The redhat print filters also seem to have a problem in that if they are starting from ascii they will apparently invoke asc-to-printer; it is not a valid assumption these days that the printer can handle ascii. They seem to make the mistake in assuming that any of the *-to-printer.fpi filters can actually be used. It bypasses its own "DESIRED_TO" format.

Redhat 7.1

### dymo label printer
rpm -i printconf-0.2.12-1.src.rpm
rpm -ba /usr/src/redhat/SPECS/printconf.spec 
cd /usr/src/redhat/BUILD/printconf-0.2.12/src
echo pbm2lwxl >>redhat_gs_driver_list 
python util/  foomatic/data japanese printer_db.pickle redhat_gs_driver_list
patch printconf-gui <<\...EOF...
--- printconf-gui.orig	Wed Mar 28 11:51:22 2001
+++ printconf-gui	Wed Jul 18 03:22:20 2001
@@ -278,6 +278,12 @@
 # This being a printing system, it's probably a good idea to go and see if there are any printers attached locally.
 # There are much more intelligent approaches to this problem, but the rest of the system isn't sophisticated enough
 # to care yet, so simply scaning likely devices to see if they can be opened for writing is sufficient.
+# Added serial ports which are needed to support Avery, Dymo, and Costar
+# label printers, among others.  And yes, we definitely need more than
+# for serial ports here.  My label printers are attached to
+# a byterunner 8 port board with ports from ttyS16-ttyS23
+#    - Mark Whitis <>
 local_printers = []
 for devlpx in [	'/dev/lp0',
@@ -286,7 +292,40 @@
-		'/dev/usb/lp3']:
+		'/dev/usb/lp3',
+		'/dev/ttyS0',
+		'/dev/ttyS1',
+		'/dev/ttyS2',
+		'/dev/ttyS3',
+		'/dev/ttyS4',
+		'/dev/ttyS5',
+		'/dev/ttyS6',
+		'/dev/ttyS7',
+		'/dev/ttyS8',
+		'/dev/ttyS9',
+		'/dev/ttyS10',
+		'/dev/ttyS11',		
+		'/dev/ttyS12',
+		'/dev/ttyS13',				
+		'/dev/ttyS14',
+		'/dev/ttyS15',						
+		'/dev/ttyS16',
+		'/dev/ttyS17',
+		'/dev/ttyS18',
+		'/dev/ttyS19',
+		'/dev/ttyS20',
+		'/dev/ttyS21',		
+		'/dev/ttyS22',		
+		'/dev/ttyS23',		
+		'/dev/ttyS24',		
+		'/dev/ttyS25',		
+		'/dev/ttyS26',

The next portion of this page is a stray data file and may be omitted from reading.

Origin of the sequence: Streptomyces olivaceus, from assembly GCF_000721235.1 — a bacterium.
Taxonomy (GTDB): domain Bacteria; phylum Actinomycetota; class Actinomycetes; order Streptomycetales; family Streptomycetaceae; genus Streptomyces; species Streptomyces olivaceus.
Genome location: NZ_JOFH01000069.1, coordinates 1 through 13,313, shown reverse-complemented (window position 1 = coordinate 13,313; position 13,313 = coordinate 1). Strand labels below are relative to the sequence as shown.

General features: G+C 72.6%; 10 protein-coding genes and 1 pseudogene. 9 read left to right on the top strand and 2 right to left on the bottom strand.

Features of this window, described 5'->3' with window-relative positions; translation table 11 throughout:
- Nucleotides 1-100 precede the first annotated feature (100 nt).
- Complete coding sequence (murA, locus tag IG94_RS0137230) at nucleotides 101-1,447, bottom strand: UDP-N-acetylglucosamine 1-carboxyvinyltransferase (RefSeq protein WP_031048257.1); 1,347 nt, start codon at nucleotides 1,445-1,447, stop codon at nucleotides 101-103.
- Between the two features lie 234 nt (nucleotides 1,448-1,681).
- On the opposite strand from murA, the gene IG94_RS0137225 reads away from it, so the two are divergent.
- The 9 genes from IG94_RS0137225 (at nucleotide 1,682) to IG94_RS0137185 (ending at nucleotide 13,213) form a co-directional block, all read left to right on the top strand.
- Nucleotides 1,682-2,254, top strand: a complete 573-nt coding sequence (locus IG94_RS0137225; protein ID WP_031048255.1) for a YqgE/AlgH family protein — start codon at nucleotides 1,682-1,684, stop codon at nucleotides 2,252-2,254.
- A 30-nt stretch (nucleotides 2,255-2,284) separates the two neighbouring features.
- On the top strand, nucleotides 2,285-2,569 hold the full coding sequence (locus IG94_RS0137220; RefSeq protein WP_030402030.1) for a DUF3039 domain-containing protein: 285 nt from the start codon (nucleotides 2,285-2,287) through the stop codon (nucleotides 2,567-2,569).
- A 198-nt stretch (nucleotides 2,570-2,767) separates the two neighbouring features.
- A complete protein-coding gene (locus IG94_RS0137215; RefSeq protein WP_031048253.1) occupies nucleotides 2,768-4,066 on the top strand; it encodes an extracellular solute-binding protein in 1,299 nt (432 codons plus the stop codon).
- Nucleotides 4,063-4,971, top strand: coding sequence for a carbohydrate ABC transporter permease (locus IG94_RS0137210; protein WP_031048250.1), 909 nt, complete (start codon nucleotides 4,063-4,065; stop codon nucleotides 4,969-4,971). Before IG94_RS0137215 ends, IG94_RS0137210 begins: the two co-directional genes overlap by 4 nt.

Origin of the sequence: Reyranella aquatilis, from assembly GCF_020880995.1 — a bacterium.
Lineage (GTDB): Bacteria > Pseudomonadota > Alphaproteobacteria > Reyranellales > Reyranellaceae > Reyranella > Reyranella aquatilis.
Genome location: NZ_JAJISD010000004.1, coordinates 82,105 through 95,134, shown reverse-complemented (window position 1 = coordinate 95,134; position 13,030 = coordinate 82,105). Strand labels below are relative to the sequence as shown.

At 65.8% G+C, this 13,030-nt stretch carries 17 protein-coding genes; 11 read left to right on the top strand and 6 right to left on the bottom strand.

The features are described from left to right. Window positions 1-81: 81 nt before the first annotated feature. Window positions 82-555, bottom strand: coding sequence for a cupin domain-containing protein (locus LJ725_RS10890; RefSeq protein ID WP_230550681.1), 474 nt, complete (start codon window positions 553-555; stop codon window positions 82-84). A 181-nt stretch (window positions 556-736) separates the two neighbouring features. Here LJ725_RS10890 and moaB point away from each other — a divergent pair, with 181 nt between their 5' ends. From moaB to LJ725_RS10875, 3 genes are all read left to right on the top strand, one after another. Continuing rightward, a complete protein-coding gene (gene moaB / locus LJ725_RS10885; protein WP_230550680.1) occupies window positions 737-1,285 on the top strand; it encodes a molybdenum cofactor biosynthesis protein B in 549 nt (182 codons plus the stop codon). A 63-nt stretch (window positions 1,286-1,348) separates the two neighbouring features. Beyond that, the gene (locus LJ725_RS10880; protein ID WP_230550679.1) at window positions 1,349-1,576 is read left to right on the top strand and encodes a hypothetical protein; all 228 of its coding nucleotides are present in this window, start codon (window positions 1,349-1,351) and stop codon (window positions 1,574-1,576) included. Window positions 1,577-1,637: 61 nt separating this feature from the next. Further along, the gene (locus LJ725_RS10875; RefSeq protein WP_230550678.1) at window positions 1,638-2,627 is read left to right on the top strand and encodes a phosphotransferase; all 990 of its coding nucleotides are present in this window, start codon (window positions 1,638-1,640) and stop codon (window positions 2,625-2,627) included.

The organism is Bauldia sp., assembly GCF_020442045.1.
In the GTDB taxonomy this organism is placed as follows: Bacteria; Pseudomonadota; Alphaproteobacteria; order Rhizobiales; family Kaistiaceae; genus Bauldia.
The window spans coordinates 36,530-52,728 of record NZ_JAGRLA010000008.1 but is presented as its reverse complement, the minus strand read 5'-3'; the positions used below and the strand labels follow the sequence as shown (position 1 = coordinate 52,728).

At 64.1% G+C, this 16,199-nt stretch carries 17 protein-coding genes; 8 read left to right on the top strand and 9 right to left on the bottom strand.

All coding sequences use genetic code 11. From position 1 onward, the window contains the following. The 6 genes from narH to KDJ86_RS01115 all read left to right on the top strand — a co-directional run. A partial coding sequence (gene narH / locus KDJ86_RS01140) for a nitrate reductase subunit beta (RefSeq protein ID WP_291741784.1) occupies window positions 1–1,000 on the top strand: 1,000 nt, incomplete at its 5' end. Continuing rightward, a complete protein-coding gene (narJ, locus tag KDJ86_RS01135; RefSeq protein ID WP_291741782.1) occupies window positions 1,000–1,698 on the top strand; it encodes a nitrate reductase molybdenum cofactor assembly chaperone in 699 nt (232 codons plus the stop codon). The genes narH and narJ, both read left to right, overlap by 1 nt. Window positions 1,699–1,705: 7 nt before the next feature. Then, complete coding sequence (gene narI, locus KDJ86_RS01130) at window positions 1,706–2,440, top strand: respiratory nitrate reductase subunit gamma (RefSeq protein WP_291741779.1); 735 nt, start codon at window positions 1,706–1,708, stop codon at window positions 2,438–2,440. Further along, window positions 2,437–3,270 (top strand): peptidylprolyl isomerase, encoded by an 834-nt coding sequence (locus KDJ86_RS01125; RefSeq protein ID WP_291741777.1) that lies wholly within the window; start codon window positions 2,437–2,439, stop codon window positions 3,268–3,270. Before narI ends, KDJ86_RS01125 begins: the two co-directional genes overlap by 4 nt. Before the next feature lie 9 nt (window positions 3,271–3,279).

+		'/dev/ttyS27',		
+		'/dev/ttyS28',		
+		'/dev/ttyS29',		
+		'/dev/ttyS30',		
+		'/dev/ttyS31'
+		]:
 		os.close ( (devlpx, os.O_WRONLY | os.O_NONBLOCK))

# chown lp /dev/ttyS16

# buggy cp, can't overide -i with -f
yes | cp printer_db.pickle /usr/share/printconf/printer_db.pickle
yes | cp  printconf-gui /usr/sbin/printconf-gui

printconf-gui &
   # Interactive, GUI
# after configuring printer in printconf-gui, add :br#19200: in /etc/printcap
# (which will unfortunately be erased next time printconf-gui runs)
emacs /var/spool/lpd/lbltst/ 
  # change 
  #    "| pnmflip -cw | pnmnoraw | pbm2lwxl" 
  # to  
  #    "| pbm2lwxl 448 1500"
  # which defines a lable size of 2.125x8" (the length will be truncated
  # based on how many lines ghostscript outputs)
  # note this will give non-rotated output.  If you want rotated output
  # you will need to reverse the width and height in all label 
  # size definitions, put the pnmflip and pnmnoraw commands back, and
  # remember to add the options to pbm2lwxl.  Better yet, figure out
  # how to get portrait/landscape printing options to ghostscript
  # once it is working, you may want to move from /etc/printcap
  # to /etc/printcap.local so printconf won't hurt it.

Technical Documents

Technical manuals are very well hidden on the dymo website.

Company Involvement

This driver was written using a document (Lwxlprog.txt) downloaded from costar's web site. Programming documents, SDKs, etc are at their Developers Libary (broken link) including the LWXL programming Document (broken link) . Costar sent me several models of printers for testing purposes. Tim Kissane at CoStar runs Linux at home and has gotten some other people inside the company working Linux.